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  1. #1
    Join Date
    Oct 2010
    New York

    Default Establishing Paternity of a Deceased Father

    My question involves paternity law for the State of: New York/Georgia (interstate case)

    I'm in NY and my son is 15. My son's father was living in NY (he was a Korean immigrant) in 1991-1994. I last saw him in the 7th month of pregnancy and he never established paternity. For a variety of reasons he was very difficult to locate. No SSN. Did not know relatives' names. He had a common name. I did know his birth date. I thought he went back to Korea. Child Support office did not find him. About 8 years ago a PI found someone of his name and birth date in Georgia. He sent me the address, not the SSN. I wrote a letter with pictures of my son to see. A woman called claiming to be his sister and said he was in Korea. From details of conversation I thought I had the wrong person completely.

    This year a PI searched for him and found him in the Social Security Death Index (died 2009). I did extensive searching to see if he was the same person and because there were a lot of public records I was able to determine it was (I saw photos). The woman was not his sister, she was his wife. They may have a daughter together and he had a son in Korea was well from his 1st marriage.

    I want to pursue a paternity case in order to obtain Social SEcurity benefits and also to learn his medical history and family medical history as there is a significant history of cancer. He died of it at 51 and his mother also died in middle age of cancer. About other relatives I don't know.

    I have to do it pro se as I do not have $3000 - 5000 for a lawyer. I have done a lot of research and this type of case has been done. Most of the cases I found were in New York (e.g. Anne R. vs. Estate of Francis C, etcetera) because the law has been more restrictive there but is changing. (NY requires you to prove by DNA evidence as well as that the father "openly and notoriously claimed the child as his own." I do not think you have to prove the second part in every state, however. Just the DNA. Which can be obtained from samples from the deceased father if available or testing of his relatives such as other children. I am trying to find his other relatives, such as his brother and sister. I am trying to track them down through the address from his Social Security application from 1991.

    My questions are:
    1 -I need to find out if he had a will. I think not and I do not think he had much to leave. I think it if a person has a will it becomes public record after they die, is that correct? I also need to find out if the daughter is his daughter (and not the wife's 1st husband's) and I think that information would be on file in the court house in Georgia - because she filed for divorce once and that information should be on there. I can go there and look.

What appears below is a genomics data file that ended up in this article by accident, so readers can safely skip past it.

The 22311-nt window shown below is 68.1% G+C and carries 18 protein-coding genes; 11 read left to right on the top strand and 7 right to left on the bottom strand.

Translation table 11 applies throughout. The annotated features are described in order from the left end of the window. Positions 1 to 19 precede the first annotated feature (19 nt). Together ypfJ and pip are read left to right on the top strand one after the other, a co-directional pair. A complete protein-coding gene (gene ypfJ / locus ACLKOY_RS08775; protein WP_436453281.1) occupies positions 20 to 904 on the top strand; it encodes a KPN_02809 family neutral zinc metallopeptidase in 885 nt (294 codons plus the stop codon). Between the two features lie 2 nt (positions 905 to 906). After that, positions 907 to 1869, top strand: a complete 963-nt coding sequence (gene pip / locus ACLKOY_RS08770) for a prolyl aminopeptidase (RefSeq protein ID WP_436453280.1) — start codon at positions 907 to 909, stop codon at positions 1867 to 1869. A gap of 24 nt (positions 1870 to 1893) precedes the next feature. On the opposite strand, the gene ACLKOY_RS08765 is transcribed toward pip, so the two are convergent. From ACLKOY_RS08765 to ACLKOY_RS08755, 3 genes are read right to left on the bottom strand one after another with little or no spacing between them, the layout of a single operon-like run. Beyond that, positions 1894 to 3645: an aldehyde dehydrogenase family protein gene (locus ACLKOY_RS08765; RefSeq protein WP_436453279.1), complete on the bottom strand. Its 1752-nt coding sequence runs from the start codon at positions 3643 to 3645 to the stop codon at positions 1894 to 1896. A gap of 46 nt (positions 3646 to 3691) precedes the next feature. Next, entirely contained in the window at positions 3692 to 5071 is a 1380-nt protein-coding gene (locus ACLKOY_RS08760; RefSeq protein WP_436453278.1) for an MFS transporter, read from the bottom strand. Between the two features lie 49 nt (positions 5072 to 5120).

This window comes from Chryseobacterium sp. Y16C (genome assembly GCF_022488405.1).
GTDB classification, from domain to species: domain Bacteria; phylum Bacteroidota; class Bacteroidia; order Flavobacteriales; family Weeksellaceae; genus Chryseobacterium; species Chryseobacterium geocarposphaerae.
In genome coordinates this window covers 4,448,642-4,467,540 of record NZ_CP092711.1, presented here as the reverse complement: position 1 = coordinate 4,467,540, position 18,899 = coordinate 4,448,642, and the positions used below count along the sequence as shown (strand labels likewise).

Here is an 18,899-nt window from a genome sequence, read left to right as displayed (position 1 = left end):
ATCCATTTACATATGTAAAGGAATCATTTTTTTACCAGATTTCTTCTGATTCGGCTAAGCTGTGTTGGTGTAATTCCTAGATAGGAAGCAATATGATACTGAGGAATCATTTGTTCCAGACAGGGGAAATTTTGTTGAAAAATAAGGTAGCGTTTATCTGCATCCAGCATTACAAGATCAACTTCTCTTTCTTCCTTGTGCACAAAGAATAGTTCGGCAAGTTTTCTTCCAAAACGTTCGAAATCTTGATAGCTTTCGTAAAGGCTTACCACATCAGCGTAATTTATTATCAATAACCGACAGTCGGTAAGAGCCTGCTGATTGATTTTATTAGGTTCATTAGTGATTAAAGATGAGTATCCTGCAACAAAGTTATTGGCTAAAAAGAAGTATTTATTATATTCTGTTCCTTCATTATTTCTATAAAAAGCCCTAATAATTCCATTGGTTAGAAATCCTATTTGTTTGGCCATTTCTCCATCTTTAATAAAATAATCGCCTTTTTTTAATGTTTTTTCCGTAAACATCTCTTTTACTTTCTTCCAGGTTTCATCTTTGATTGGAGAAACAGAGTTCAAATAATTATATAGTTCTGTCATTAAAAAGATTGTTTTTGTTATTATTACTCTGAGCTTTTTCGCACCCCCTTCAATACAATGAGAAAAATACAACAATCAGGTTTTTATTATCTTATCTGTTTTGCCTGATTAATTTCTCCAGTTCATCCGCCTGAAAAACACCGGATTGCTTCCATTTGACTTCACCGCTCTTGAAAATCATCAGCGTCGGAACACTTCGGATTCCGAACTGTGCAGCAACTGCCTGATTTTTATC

2 - where do I file? New York or Georgia? or either.. if I go to family court where I live will they file this? Child Support Unit will not file it unless I locate one of the father's siblings.
    3 - can a court order genetic testing of other people (not a party to the case - such as relatives) ? I think I would need their cooperation.
    4 - who would the papers be served to? His next-of-kin (wife), correct? Petitioner versus Estate of ____.

    Thanks. This is complicated.

  2. #2
    Join Date
    Apr 2009
    Somewhere near Canada

    Default Re: Establishing Paternity of a Deceased Father


    You cannot do this without an attorney. It's incredibly difficult to convince a court to compel DNA testing of a third party in these cases. You have had no contact whatsoever, neither has your son, so there is no relationship established at all and this further lowers your chances of success.

    Please be aware that even if paternity is eventually established, this does not entitle you or your son access to Dad's medical history. You have no right to any medical records pertaining to his family.
    An intelligent hell would be better than a stupid paradise - Victor Hugo

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  3. #3
    Join Date
    Oct 2010
    New York

    Default Re: Establishing Paternity of a Deceased Father

    Yes, I am sure it would be difficult to get a judge to order testing of a third party. Just wondered if it had ever been done. POssibly the third party might cooperate willingly.

    Are you sure about the medical records? This is a quote from a family lawyer's website:

    "Establishing paternity is important for your child. It gives him or her the security of monthly child support and also gives your child important rights under the law:

    The right to inherit property, Social Security or Veterans' benefits from the birth father
    The right to have the birth father involved in the child's life
    The right to access the birth father's medical history, including family history of cancer, heart disease and diabetes"

    I am not talking about accessing the entire family's medical records. Just his. Most medical records have references to family history.

    I would still like to know where to file, which state's law would be applicable -NY or Georgia. NY's law on these cases has been different.

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